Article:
Almost two years since the last post it’s time to refresh my website and write about something else. Most of these two years have been spent on my first true and mid-sized open source project along with two friends: Lavagna.

Lavagna is “an open-source issue/project management tool designed for small teams. Lightweight, pure Java, easy to install, easy to use.” This project allowed me to explore many areas and I’d like to write some posts about the most interesting topics because I find them useful to everybody who wants to start an open source project.

The first post is about wrapping a Spring application in a Windows Service, this is must have if you want to deploy your project also on Windows and surprisingly I didn’t find many articles about it.


The first thing to do when a project reaches the “ready to be shown to the world” stage is to offer as many ways as you can to try your software. Someone may like to download the source, look at it, build and run but the best way is to provide something easy to setup so you can use the application within minutes. With Lavagna we provide a standard package or a Docker container. I personally prefer Docker because with a simple docker pull digitalfondue/lavagna you find yourself with the server up and running without effort but I must admit that not everybody has Docker ready on his machine. Having said that many people still like a conventional package and, when using it under Windows, the best way to set it up is using a Windows Service. Lavagna is a Spring application that by default runs in a self contained Jetty server and it took me too much trying to figure out what wrapper I had to use to run it as a Windows Service.

Wrapping everything up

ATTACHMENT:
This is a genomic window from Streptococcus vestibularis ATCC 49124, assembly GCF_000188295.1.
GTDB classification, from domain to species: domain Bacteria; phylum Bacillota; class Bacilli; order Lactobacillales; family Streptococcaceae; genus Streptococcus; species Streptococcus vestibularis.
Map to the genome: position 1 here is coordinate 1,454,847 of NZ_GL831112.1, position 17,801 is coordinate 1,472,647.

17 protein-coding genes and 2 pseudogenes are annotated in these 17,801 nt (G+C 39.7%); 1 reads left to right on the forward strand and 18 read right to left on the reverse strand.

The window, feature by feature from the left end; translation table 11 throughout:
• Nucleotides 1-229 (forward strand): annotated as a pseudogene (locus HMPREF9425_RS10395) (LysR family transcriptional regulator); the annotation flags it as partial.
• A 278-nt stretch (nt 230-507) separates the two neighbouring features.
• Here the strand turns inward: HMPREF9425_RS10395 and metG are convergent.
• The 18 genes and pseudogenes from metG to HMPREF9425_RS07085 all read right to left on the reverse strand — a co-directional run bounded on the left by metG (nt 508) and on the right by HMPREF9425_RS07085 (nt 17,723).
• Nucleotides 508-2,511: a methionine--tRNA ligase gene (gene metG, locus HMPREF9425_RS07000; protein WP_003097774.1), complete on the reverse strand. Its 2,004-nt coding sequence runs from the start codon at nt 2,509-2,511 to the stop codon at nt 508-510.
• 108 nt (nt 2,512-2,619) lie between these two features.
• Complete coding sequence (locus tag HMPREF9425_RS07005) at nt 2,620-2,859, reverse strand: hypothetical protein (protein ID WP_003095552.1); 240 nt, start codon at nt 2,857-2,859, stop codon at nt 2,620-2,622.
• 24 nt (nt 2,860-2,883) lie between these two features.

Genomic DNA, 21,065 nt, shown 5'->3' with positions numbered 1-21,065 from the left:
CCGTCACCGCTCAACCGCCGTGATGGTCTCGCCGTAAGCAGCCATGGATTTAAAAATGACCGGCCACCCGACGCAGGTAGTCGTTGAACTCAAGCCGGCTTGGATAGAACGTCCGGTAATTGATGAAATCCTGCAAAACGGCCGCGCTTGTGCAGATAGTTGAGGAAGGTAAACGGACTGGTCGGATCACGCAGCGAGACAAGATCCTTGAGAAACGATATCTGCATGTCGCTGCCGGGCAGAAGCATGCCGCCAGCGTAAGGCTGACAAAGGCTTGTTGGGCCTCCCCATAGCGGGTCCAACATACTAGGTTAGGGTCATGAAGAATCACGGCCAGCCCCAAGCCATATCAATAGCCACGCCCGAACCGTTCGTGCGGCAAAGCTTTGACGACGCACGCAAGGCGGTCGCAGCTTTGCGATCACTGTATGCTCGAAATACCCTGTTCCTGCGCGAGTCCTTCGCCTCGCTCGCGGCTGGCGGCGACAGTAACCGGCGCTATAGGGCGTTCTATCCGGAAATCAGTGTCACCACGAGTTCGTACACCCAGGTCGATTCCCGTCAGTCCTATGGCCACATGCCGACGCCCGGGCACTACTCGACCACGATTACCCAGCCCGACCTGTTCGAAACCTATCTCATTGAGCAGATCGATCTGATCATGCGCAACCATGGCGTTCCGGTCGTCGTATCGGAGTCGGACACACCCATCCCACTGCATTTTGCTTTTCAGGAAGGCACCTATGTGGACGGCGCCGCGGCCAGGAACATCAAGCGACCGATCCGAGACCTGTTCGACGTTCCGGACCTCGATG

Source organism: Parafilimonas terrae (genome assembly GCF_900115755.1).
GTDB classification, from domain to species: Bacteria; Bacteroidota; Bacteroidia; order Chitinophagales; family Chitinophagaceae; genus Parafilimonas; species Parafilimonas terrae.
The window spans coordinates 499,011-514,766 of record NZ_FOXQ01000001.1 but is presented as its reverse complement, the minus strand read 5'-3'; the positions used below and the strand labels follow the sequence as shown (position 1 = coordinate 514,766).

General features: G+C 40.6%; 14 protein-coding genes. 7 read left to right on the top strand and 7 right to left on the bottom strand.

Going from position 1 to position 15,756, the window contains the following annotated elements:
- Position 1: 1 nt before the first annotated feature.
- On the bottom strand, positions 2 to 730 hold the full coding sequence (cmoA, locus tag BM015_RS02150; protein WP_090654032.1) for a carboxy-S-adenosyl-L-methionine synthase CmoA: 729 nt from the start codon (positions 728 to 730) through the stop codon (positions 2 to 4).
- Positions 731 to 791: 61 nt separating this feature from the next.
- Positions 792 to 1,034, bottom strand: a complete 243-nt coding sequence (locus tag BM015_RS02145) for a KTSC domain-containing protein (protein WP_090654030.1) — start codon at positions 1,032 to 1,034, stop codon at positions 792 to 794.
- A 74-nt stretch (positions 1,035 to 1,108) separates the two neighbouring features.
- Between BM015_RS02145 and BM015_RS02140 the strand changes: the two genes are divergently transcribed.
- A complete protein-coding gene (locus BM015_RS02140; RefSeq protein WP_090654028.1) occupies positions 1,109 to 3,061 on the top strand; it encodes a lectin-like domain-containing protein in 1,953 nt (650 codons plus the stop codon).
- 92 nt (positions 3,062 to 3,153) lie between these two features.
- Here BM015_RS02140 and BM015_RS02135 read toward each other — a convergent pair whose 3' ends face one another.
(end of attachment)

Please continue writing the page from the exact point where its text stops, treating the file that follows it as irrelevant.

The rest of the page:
The first thing to do is to go to the winsw binaries site and grab the latest package. Unzip the archive and rename winsw.exe to your project’s name, like in my case lavagna.exe; this is the main executable that acts as a Windows Service and wraps your application. The next thing to do is to add some configuration to handle correctly the executable on various Windows versions, in order to do so create a file named lavagna.exe.config that contains the following XML:

    <supportedRuntime version="v2.0.50727" />
    <supportedRuntime version="v4.0" />
    <generatePublisherEvidence enabled="false"/>

The real configuration must be written in another file that has the same name as the executable but ends with a .xml, like lavagna.xml:

	<description>This service runs Lavagna, an open-source issue/project management tool designed for small teams.</description>
	<arguments>-Ddatasource.dialect=HSQLDB -Ddatasource.url=jdbc:hsqldb:mem:lavagna -Ddatasource.username=sa -Ddatasource.password= -jar ..\..\lavagna\lavagna-jetty-console.war</arguments>

As you can see everything is pretty straightforward:

id Windows Service id, useful for a net start / stop.
name Windows Service name, appears in the Services GUI.
description Windows Service description, appears in the Services GUI.
executable Executable to invoke, usually you just have to leave it set to java.
arguments This is the important part, put here everything you need to run your application here.

Now you have everything you need to run your Java application as a Windows Service. It’s very easy but as I mentioned early I never found a simple tutorial on how to achieve it.

Additional files

If you wish you can also include these two .bat to help the final user install and uninstall your service.


@echo off
rem lavagna windows service installer

%~dp0/lavagna.exe install

net start Lavagna


@echo off
rem lavagna windows service uninstaller

net stop Lavagna

%~dp0/lavagna.exe uninstall